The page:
London MP backs call to halt approval of sale of armoured vehicles to Saudi Arabia
Irene Mathyssen wants export permits to be 'slowed down' in deal involving General Dynamics
An MP from London, Ont., is backing calls for Ottawa to halt a controversial sale of light armoured vehicles to Saudi Arabia until human-rights issues are satisfactorily addressed.
A group of peace and human-rights organizations sent an open letter to Prime Minister Justin Trudeau this week urging the federal government to rescind export permits for the multibillion-dollar deal involving General Dynamics.
They argue that it is wrong to be sending these vehicles to a country with such a poor human rights record and that doing so is contrary to the aims of Canada's export controls.
"We urge you to consider seriously whether our export controls have served their intended purpose with the authorization of this deal," the group said in its letter. "We believe they have not."
A need to 'rein Saudi Arabia in'
Alex Neve, the secretary general of Amnesty International Canada, was one of the people who signed that letter. He said there is a need right now for Ottawa to put pressure on Saudi Arabia regarding its activities in neighbouring Yemen.
"Canada should become part of a concerned international effort to rein Saudi Arabia in, particularly with respect to how it's carrying out the conflict in Yemen," he told CBC Radio's Afternoon Drive in an interview on Thursday.
The vehicles are made at a plant in London. The deal involving Saudi Arabia could help support many jobs in southwestern Ontario over the life of the contract.
Yet, Irene Mathyssen, a New Democrat who represents the riding of London-Fanshawe where the General Dynamics plant is located, agrees with the groups asking the government to reconsider the approval of the deal.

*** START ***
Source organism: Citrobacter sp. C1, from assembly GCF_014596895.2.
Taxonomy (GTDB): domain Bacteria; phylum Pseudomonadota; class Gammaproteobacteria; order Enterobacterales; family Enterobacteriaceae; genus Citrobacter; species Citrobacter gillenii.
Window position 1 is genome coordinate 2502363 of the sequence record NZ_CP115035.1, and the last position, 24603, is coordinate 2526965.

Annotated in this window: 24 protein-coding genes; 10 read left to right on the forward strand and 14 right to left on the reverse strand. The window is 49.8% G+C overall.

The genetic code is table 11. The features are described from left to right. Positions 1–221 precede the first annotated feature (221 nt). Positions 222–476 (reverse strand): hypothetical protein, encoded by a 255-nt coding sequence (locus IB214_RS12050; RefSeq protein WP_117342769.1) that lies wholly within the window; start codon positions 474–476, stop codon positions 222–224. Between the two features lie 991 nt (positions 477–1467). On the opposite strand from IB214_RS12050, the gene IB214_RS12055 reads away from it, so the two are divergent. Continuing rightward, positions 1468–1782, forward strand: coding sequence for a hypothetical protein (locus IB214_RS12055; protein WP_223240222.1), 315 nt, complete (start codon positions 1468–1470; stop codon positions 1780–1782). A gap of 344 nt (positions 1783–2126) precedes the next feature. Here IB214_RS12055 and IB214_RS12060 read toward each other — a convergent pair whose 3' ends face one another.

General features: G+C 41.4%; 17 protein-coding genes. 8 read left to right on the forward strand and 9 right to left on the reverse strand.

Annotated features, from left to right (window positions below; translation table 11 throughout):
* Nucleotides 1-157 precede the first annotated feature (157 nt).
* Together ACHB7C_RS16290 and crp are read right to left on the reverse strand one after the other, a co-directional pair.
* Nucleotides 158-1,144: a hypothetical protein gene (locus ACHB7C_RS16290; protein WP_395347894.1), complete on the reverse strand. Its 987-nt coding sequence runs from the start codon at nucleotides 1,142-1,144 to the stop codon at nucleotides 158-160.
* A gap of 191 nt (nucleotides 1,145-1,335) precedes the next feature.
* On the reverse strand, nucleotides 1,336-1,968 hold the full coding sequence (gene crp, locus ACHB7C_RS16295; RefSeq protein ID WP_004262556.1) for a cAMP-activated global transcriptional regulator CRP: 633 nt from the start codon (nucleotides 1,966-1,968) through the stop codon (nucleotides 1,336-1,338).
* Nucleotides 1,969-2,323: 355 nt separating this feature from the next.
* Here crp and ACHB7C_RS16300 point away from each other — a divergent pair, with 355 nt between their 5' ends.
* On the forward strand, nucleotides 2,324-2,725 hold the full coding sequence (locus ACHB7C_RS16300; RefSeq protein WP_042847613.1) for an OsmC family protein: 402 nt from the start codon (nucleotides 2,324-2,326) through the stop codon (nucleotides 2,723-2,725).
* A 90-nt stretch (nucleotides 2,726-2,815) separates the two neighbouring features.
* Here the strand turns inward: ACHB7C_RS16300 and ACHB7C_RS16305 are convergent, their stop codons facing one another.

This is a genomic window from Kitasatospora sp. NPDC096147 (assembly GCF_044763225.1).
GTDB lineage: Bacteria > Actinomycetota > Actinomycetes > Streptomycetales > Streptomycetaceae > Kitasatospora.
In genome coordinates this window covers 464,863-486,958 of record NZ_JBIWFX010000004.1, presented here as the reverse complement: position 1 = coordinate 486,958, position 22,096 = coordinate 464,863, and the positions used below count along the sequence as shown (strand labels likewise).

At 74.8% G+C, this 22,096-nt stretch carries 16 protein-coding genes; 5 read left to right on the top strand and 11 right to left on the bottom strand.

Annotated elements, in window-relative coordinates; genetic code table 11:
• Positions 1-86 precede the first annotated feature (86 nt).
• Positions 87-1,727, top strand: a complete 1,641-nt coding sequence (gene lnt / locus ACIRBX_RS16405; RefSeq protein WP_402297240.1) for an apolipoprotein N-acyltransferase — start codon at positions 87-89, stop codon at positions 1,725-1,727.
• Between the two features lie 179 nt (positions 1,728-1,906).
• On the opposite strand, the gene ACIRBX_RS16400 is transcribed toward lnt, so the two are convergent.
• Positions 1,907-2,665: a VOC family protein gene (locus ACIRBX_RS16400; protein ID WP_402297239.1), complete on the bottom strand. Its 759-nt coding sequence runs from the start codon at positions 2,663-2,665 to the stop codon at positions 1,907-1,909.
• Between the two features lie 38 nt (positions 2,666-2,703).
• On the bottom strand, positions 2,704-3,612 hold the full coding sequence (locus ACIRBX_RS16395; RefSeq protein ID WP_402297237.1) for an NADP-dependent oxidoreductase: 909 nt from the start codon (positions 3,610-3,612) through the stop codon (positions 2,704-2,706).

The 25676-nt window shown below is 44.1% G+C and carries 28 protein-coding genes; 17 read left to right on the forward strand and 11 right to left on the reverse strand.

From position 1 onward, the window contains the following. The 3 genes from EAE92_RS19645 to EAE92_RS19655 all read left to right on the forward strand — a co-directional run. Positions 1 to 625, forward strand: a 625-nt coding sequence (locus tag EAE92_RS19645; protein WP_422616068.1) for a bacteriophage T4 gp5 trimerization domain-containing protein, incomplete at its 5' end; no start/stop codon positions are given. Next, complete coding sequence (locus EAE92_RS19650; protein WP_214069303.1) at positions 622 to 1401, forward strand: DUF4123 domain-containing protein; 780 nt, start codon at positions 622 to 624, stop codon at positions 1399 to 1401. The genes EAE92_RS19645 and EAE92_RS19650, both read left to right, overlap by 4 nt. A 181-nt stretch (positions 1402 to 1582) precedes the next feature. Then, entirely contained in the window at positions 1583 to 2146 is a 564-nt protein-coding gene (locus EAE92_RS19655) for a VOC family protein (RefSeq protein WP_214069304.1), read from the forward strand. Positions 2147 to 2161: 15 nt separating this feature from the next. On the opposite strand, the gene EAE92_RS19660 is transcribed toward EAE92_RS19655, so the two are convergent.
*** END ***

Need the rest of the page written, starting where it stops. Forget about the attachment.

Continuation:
"I'm asking for the export permits to be slowed down and the concerns that have been raised … to be addressed," she told CBC News in an interview.
'This is not going away'
Mathyssen said it would not be wise for the government to ignore the issues being raised by these groups.
"This is not going away," Mathyssen said. "The groups who are concerned about this are not going to stop being vocal and we have to get to the bottom of this if we are going to protect those jobs."
Mathyssen said the Canadian government has to take some responsibility to protect those jobs, as well.
And she suggested that could include having Ottawa purchase equipment for its own armed forces from the company.
"The reality is that our Canadian Armed Forces are not fully equipped. They're under-equipped, they're improperly equipped," said Mathyssen.
"One of the things that this government can do is to provide a contract to places like General Dynamics, to make sure that those men and women are safe, that the machinery, the vehicles that they have are first-class."
She said the government could thus choose to "make that contract, make that sale, keep those jobs" and potentially drum up future business with NATO allies, for example.
With files from the CBC's Gary Ennett and Bob Steele and The Canadian Press